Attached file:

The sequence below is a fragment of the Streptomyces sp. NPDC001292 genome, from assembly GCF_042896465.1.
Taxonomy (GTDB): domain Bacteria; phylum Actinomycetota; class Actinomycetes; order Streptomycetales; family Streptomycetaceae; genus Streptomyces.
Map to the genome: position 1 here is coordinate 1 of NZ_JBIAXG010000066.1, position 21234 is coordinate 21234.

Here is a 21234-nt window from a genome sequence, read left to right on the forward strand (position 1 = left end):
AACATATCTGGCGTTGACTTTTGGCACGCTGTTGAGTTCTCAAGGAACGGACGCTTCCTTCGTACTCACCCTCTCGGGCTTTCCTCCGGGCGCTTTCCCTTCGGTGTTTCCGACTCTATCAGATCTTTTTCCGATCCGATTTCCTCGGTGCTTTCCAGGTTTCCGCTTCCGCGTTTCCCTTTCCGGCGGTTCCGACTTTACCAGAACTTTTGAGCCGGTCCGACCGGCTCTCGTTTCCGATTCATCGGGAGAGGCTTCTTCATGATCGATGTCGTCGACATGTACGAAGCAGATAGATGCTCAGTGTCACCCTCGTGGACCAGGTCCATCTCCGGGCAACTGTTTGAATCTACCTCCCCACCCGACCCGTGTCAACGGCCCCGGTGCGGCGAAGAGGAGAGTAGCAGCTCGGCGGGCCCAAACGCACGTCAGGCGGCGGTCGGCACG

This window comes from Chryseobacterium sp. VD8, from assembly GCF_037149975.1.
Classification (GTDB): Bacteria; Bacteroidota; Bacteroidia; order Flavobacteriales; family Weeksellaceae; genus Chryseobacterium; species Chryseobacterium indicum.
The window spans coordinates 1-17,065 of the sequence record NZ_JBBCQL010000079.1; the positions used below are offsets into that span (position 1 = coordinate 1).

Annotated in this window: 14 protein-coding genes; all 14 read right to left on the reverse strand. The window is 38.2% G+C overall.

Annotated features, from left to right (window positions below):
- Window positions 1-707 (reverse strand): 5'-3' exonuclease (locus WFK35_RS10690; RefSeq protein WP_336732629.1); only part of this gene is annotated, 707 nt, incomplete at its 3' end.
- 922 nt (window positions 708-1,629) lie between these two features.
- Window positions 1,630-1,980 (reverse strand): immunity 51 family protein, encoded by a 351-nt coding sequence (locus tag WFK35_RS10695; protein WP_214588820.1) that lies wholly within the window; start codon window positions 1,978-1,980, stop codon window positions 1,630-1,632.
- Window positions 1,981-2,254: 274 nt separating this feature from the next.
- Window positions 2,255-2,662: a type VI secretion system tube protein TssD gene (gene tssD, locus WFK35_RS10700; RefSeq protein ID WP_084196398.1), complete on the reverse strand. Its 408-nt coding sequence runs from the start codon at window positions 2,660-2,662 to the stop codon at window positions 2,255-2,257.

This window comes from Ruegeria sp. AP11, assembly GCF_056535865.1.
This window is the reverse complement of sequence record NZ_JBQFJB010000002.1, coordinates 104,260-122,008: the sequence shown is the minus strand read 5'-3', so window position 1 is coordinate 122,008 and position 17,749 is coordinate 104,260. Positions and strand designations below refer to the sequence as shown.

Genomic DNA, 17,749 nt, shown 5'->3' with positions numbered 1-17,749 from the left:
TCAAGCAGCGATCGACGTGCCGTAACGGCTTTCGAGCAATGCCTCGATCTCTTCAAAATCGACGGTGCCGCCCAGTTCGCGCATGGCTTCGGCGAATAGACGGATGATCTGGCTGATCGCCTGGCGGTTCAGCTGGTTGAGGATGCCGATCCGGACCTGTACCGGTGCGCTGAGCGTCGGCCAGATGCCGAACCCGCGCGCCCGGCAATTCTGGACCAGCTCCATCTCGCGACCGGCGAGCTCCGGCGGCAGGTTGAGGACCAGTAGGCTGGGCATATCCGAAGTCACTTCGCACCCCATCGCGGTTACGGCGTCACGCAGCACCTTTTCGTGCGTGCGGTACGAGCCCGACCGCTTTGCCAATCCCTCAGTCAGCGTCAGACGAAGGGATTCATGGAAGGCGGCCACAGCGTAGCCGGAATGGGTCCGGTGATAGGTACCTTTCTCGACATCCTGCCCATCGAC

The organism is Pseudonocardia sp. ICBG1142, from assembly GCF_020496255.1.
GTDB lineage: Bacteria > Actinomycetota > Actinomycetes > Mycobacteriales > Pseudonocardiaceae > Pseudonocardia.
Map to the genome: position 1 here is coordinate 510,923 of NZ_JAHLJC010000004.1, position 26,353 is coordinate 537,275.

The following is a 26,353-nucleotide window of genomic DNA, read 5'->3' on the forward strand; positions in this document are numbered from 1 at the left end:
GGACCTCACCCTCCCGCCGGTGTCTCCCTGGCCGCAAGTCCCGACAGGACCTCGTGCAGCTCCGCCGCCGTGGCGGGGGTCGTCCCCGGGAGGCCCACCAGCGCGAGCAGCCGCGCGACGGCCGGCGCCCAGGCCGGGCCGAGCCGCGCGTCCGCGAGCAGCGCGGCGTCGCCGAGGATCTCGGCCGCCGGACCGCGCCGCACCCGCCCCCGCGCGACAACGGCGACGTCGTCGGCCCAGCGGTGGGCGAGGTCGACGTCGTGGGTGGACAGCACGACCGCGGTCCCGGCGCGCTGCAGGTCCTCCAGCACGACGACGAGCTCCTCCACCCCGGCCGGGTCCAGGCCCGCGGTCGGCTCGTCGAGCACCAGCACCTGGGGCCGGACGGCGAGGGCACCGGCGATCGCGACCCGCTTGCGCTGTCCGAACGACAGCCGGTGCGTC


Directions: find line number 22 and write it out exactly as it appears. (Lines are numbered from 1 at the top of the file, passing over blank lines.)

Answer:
Map to the genome: position 1 here is coordinate 510,923 of NZ_JAHLJC010000004.1, position 26,353 is coordinate 537,275.